Antigua liquidators on Stanford case target US$ 240 million
In the past two months the Antigua-based liquidators on the Stanford case have set their sights on over $240 million in assets.
ST JOHN’S, Antigua and Barbuda, Thursday December 8, 2011 – A few weeks after being accused of squandering victims’ compensation, the Antigua-based liquidators of the Stanford International Bank are defending their accomplishments.
In a public update issued via e-mail to the media this morning (December 8), joint liquidators Marcus Wide and Hugh Dickson of Grant Thornton revealed that they held a webinar for depositors, former employees and trade creditors yesterday, Wednesday, to discuss their recent accomplishments.
The joint liquidators revealed that in the two months since their last webinar, they had work toward a target of US$240.5 million in their liquidation efforts.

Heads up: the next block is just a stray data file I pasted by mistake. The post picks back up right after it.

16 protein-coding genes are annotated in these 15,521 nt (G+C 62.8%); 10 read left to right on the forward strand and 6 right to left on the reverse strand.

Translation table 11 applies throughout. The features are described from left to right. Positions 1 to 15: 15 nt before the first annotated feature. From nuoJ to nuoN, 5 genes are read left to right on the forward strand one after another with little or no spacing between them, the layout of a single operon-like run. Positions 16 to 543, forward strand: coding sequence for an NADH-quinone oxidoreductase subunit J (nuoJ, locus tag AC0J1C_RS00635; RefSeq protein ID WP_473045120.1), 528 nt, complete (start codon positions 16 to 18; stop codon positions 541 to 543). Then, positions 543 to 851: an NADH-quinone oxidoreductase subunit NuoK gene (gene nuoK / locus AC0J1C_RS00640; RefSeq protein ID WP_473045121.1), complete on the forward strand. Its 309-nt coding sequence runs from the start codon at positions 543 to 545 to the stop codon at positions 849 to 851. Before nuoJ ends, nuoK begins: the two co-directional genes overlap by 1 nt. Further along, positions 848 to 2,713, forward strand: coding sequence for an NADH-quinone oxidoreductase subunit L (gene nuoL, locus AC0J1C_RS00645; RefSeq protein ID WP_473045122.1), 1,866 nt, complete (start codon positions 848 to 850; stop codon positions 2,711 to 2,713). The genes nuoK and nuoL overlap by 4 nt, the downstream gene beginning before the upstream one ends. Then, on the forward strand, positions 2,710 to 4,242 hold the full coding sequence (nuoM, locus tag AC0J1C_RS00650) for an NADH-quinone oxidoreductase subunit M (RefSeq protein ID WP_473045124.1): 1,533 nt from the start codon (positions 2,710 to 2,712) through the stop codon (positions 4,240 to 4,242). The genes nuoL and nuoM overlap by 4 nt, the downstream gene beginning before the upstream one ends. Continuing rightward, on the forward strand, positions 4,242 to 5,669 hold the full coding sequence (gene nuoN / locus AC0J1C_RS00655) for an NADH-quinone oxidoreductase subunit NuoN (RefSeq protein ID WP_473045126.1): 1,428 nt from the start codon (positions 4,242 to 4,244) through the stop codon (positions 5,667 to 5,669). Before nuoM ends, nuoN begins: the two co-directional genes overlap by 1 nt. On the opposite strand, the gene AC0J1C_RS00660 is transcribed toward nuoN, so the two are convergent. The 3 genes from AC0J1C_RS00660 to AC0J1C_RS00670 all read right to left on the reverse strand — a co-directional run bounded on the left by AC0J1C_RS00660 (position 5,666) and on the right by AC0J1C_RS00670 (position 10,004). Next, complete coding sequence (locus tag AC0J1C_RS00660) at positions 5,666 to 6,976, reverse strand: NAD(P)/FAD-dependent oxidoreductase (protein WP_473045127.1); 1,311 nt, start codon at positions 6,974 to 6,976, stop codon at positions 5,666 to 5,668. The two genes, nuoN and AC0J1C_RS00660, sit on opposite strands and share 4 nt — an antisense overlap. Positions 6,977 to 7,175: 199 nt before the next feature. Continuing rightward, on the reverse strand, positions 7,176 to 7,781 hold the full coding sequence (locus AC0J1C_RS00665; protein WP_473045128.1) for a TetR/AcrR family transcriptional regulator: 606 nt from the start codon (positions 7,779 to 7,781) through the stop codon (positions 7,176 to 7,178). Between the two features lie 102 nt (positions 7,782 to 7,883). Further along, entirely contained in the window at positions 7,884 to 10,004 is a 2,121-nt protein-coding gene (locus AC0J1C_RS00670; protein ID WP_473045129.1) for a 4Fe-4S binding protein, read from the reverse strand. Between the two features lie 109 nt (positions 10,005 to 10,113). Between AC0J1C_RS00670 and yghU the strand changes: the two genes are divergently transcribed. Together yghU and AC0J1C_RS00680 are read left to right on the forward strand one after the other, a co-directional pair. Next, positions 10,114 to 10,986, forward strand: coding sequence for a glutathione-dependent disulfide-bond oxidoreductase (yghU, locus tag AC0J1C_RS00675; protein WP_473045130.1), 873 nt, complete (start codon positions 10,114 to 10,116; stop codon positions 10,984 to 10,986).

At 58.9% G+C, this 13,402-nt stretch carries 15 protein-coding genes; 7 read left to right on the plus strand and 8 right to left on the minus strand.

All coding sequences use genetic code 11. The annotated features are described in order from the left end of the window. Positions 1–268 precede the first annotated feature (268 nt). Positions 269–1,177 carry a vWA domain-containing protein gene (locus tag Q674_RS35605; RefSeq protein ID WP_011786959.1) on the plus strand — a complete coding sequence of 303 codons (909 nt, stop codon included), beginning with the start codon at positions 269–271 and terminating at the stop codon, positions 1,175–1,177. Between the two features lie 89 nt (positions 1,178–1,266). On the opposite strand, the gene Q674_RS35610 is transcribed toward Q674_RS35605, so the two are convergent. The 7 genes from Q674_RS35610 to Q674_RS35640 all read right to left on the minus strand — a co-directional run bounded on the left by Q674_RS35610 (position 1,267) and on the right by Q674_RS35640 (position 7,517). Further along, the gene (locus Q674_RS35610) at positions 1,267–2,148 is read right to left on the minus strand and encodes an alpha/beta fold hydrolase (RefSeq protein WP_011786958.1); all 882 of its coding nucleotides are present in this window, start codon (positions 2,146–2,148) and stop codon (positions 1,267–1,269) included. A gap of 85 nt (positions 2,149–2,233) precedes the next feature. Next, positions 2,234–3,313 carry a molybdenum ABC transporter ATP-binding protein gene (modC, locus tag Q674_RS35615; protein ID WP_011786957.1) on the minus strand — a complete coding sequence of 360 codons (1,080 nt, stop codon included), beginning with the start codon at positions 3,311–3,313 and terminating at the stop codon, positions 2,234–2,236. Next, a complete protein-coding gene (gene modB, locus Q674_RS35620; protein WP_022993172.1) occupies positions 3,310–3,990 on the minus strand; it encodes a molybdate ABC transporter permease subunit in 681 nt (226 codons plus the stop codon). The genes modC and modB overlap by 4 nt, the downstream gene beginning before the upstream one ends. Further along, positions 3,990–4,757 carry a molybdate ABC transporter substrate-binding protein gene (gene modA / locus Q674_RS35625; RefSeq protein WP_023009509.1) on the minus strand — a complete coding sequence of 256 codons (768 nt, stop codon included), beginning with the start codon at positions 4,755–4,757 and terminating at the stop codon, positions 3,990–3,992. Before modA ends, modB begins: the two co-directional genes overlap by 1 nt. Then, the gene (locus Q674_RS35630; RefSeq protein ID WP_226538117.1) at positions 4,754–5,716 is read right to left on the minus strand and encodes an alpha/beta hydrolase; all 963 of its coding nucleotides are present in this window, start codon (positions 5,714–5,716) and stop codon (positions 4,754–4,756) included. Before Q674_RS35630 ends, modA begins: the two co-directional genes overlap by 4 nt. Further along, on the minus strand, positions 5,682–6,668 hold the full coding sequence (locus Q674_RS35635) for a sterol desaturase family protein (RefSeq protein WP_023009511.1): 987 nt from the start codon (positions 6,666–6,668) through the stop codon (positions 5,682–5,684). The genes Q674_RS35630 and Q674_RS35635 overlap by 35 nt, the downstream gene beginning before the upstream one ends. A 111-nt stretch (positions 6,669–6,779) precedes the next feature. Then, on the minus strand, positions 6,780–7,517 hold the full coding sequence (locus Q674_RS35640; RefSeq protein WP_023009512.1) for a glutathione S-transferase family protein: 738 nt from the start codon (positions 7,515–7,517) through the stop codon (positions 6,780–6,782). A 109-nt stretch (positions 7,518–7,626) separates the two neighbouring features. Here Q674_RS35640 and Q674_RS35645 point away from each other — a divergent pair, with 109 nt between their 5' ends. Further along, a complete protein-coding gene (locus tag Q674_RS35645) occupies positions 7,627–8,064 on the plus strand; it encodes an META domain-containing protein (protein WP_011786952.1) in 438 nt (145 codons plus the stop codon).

This included putting recovery efforts in place to seek US$9 million in Colombia; securing a US$4.5 million for the Eastern Caribbean Amalgamated Bank building in Antigua; tracing an interest in property outside of Antigua with a value of over US$6 million; and perfecting a claim in cooperation with Swiss Trustee to US$230 million in funds.
They revealed that over the past two months they had also uncovered evidence of “red flags” in support of claims against financial institutions; obtained a partial recognition in Canada and permission to sue high value targets, thus preventing the loss of rights; uploaded in excess of 2 Terabyte of data and commenced forensic analysis; engaged independent investigators and experts to assist on asset recovery efforts; and intervened in Swiss criminal proceedings.
These disclosures come weeks after a group of US based Standford fraud victims appealed to the US justice system to keep Grant Thornton and the US-based receiver away from US$330 million in frozen assets that they argued should be disbursed directly to the victims and not used to fund costly liquidation efforts.